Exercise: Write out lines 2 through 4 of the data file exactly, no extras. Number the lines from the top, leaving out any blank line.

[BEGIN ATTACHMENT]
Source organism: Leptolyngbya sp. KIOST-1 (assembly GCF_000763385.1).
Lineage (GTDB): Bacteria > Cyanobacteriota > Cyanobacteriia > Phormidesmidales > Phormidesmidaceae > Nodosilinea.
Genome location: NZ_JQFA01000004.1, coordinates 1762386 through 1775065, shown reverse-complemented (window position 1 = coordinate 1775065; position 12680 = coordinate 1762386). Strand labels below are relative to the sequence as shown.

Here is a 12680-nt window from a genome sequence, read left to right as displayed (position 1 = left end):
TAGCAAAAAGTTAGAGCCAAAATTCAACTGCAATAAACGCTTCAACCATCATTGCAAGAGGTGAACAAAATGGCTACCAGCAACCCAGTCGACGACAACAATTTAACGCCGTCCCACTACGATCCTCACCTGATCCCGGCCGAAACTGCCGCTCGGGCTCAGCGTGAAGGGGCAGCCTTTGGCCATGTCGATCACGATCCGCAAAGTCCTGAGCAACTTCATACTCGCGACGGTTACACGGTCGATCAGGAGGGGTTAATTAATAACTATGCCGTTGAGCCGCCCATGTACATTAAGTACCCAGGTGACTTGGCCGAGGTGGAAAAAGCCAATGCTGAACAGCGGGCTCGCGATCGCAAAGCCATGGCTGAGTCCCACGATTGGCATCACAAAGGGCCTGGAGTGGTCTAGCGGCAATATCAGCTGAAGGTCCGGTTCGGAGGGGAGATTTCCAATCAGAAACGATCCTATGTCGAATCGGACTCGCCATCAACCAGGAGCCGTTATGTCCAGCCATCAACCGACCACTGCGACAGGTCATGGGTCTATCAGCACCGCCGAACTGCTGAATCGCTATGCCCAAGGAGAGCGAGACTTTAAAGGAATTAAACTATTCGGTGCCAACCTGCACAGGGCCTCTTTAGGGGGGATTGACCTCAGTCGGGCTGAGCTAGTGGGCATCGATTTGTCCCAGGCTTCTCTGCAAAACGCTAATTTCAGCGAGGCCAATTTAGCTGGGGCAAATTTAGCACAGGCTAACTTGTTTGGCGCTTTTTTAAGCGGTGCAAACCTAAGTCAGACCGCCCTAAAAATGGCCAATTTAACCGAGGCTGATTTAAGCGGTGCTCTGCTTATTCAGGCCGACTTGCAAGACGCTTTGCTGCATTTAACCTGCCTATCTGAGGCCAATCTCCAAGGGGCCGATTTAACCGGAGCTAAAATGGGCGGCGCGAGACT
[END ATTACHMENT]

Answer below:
Lineage (GTDB): Bacteria > Cyanobacteriota > Cyanobacteriia > Phormidesmidales > Phormidesmidaceae > Nodosilinea.
Genome location: NZ_JQFA01000004.1, coordinates 1762386 through 1775065, shown reverse-complemented (window position 1 = coordinate 1775065; position 12680 = coordinate 1762386). Strand labels below are relative to the sequence as shown.

Here is a 12680-nt window from a genome sequence, read left to right as displayed (position 1 = left end):